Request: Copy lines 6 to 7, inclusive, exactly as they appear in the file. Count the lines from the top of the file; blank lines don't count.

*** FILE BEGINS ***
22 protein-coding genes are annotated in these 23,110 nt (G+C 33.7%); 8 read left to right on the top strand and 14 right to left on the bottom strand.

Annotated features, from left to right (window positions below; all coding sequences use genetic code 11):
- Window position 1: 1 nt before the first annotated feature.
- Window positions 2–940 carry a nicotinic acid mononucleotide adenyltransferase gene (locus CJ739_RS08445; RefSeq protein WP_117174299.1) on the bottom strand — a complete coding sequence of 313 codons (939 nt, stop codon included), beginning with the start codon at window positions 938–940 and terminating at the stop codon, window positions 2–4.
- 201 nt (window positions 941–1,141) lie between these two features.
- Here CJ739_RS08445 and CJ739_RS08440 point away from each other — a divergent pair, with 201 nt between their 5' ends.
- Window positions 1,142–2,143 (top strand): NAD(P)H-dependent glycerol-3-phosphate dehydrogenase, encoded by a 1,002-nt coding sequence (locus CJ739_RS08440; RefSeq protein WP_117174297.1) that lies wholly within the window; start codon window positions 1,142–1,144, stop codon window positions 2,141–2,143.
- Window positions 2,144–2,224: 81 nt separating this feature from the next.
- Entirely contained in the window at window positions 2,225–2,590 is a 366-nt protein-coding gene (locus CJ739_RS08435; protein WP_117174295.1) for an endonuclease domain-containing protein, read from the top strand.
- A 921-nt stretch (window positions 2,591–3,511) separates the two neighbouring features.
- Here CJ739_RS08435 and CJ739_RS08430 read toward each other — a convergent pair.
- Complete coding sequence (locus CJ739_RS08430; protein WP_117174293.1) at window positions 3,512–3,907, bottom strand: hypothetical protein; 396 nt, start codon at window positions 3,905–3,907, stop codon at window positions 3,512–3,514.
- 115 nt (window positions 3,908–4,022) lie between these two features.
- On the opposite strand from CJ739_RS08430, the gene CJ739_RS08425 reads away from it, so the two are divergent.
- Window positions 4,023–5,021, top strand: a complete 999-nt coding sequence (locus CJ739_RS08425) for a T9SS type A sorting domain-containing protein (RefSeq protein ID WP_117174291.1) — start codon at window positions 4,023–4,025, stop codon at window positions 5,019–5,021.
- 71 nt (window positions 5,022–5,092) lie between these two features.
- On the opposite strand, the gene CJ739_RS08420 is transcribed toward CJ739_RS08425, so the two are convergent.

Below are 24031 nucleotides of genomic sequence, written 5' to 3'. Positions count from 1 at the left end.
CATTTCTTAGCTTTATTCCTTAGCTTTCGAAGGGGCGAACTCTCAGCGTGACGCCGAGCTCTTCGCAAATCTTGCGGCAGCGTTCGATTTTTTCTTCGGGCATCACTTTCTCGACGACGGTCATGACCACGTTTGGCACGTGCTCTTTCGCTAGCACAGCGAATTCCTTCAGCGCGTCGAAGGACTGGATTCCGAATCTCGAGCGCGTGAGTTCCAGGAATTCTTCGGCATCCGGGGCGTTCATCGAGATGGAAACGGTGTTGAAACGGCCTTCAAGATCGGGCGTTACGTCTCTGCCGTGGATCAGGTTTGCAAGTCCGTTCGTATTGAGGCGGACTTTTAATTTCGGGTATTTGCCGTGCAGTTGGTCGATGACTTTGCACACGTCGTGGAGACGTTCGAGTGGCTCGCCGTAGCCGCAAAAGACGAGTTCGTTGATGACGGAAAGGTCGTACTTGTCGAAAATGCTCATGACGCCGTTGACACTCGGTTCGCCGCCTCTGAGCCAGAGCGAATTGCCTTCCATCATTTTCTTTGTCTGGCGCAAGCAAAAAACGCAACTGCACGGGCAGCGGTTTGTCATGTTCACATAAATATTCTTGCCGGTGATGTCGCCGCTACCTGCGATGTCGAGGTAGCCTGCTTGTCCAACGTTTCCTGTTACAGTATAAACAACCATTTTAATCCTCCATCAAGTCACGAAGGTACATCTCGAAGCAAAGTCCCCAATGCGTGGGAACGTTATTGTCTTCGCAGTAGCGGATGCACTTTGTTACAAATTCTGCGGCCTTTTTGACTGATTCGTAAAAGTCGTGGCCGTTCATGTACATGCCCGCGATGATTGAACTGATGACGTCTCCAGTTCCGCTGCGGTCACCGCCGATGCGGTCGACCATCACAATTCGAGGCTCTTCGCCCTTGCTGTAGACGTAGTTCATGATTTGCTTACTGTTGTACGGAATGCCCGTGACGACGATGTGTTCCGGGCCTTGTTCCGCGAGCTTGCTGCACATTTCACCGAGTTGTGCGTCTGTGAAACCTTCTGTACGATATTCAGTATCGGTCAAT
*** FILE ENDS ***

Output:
- Here CJ739_RS08445 and CJ739_RS08440 point away from each other — a divergent pair, with 201 nt between their 5' ends.
- Window positions 1,142–2,143 (top strand): NAD(P)H-dependent glycerol-3-phosphate dehydrogenase, encoded by a 1,002-nt coding sequence (locus CJ739_RS08440; RefSeq protein WP_117174297.1) that lies wholly within the window; start codon window positions 1,142–1,144, stop codon window positions 2,141–2,143.